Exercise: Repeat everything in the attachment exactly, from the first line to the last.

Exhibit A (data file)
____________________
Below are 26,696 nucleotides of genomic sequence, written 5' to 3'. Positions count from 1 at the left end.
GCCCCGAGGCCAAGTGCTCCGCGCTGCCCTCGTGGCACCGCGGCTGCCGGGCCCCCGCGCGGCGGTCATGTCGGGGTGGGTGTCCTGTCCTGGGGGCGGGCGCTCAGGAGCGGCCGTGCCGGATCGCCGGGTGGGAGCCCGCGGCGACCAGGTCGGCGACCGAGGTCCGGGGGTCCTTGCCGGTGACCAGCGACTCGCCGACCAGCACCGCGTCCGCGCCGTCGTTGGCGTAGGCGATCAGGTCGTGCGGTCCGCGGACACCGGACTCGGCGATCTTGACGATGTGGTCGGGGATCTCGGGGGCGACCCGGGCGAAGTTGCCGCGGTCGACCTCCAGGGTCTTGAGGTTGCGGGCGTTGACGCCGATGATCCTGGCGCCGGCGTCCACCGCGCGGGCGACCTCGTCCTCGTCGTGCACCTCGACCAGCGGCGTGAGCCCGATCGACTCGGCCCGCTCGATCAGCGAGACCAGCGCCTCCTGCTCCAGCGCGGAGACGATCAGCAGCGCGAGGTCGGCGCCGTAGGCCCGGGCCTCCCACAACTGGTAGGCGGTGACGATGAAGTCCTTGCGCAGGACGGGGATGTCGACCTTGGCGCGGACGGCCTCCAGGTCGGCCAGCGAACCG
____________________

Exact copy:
Below are 26,696 nucleotides of genomic sequence, written 5' to 3'. Positions count from 1 at the left end.
GCCCCGAGGCCAAGTGCTCCGCGCTGCCCTCGTGGCACCGCGGCTGCCGGGCCCCCGCGCGGCGGTCATGTCGGGGTGGGTGTCCTGTCCTGGGGGCGGGCGCTCAGGAGCGGCCGTGCCGGATCGCCGGGTGGGAGCCCGCGGCGACCAGGTCGGCGACCGAGGTCCGGGGGTCCTTGCCGGTGACCAGCGACTCGCCGACCAGCACCGCGTCCGCGCCGTCGTTGGCGTAGGCGATCAGGTCGTGCGGTCCGCGGACACCGGACTCGGCGATCTTGACGATGTGGTCGGGGATCTCGGGGGCGACCCGGGCGAAGTTGCCGCGGTCGACCTCCAGGGTCTTGAGGTTGCGGGCGTTGACGCCGATGATCCTGGCGCCGGCGTCCACCGCGCGGGCGACCTCGTCCTCGTCGTGCACCTCGACCAGCGGCGTGAGCCCGATCGACTCGGCCCGCTCGATCAGCGAGACCAGCGCCTCCTGCTCCAGCGCGGAGACGATCAGCAGCGCGAGGTCGGCGCCGTAGGCCCGGGCCTCCCACAACTGGTAGGCGGTGACGATGAAGTCCTTGCGCAGGACGGGGATGTCGACCTTGGCGCGGACGGCCTCCAGGTCGGCCAGCGAACCG